It must have been very exciting!

Uncannily, during the mid-1850s, Helen’s great-great-uncle Julius Ludwig Schomburgk worked at Wendts as the principal designer and workshop foreman. His work is incredible and a lot of it is documented and shown in the publication ‘Bounty’ produced in conjunction with an exhibition of South Australian Nineteenth Century Gold and Silver held at the Art Gallery of SA in 2012. Below are two of the beautiful pieces he crafted at Wendts:

Inkwell with mounted emu egg and Aboriginal figures. Image: National Gallery of Australia

Inkwell with mounted emu egg and Aboriginal figures.
Image: National Gallery of Australia

The John Ridley Testimonial Candelabrum (1860) made from silver, gold, malachite and blackwood, by Julius Schomburgk (1812-1893) Photo by Grant Hancock

The John Ridley Testimonial Candelabrum (1860) made from silver, gold, malachite and blackwood, by Julius Schomburgk (1812-1893)
Image: Grant Hancock

It has been awe-inspiring to see the calibre of work produced by him in those years.

During my training, it was a short walk from my workshop in Gawler Place to Wendts in Rundle Street and I spent many a lunch hour gazing at the beautiful jewellery in their windows and marvelling at the scope of design and quality of their pieces. I was like a kid looking at a lolly shop window – mesmerised. I hoped and dreamed that one day I would have a store that showcased the sort of beautiful jewellery that they made. It was by chance that during the 80s when Helen and I opened our fourth store in The Gallerie Shopping Centre in Adelaide’s CBD that we were located behind Wendts. John O’Loughlin who owned the business we bought, went on to work for Wendts as a jewellery valuer. I often discussed with John how the jewellery industry was changing and how he and his wife Marg, as regular overseas travellers could see the move to mass production, which in a lot of cases saw the decline of quality craftsmanship.

I feel I’ve proved, as have many others, that the ‘hands on’ qualifications gained by sitting shoulder to shoulder with a competent craftsperson should never be underestimated and it is sad to think that times have changed so much that the sorts of workshops of the size that I witnessed in those years are no longer in business. We in the hand-made jewellery trade all fear there will be a loss of information for younger generations and that is distressing. l hope the methods of manufacturing that Matthew and I were taught won’t die out.  It is doubtful that learning from a book or scanning the internet will result in expert jewellers, because the one important thing missing is the person to person contact and conversation. Matthew thrilled me the other day when he mentioned that he intends to teach his skills to a willing recipient at some point in his career. Such great news Matt.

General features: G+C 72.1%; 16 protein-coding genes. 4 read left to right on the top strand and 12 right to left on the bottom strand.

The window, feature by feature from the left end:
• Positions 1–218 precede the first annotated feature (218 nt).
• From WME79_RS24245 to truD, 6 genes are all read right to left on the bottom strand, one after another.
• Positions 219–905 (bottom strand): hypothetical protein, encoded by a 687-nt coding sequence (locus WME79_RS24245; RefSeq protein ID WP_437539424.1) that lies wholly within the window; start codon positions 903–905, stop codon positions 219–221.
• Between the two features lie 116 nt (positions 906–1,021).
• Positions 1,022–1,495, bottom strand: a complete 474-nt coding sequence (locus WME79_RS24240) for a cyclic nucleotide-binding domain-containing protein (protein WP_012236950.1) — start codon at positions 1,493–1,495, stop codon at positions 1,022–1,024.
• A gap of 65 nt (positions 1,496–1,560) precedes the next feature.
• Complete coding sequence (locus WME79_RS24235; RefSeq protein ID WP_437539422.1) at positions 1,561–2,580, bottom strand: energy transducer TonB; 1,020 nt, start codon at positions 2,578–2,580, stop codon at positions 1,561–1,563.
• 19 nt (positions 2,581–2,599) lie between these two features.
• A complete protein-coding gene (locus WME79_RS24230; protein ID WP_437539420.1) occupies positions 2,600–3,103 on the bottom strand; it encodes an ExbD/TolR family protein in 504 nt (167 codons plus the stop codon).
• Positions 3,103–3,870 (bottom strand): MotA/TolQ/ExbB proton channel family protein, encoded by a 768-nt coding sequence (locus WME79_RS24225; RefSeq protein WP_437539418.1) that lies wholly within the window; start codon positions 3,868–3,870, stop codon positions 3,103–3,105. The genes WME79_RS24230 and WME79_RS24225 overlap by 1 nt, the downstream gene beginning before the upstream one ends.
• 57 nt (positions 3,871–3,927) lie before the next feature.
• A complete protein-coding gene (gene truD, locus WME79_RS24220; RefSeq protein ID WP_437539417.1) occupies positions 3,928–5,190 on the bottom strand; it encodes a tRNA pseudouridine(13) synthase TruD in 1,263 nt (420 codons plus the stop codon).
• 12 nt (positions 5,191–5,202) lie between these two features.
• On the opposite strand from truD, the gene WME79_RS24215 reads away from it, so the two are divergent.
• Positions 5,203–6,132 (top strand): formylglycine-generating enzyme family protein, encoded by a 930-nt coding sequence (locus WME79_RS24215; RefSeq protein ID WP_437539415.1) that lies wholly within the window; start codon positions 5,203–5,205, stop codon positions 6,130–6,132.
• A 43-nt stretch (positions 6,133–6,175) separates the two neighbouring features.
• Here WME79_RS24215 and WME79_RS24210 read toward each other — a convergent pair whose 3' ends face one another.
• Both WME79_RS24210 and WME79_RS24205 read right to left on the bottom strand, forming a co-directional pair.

Helen and I have always believed there is a place for expertly made, hand crafted jewellery and we continue all these years later to produce pieces of superior quality which mean so much to the wearers. We have stood the test of time even if sometimes it seemed too hard, and we are so fortunate to have Matthew our son and Lou our daughter who share our vision. It is also through the assistance of two dear friends that we are able to continue the creation of special pieces for our special clients, and for this we are forever grateful.

I will have more news and images for you next month, and to the Mums out there, enjoy Mother’s Day!

Cheers for now and love to you all

Nicholas X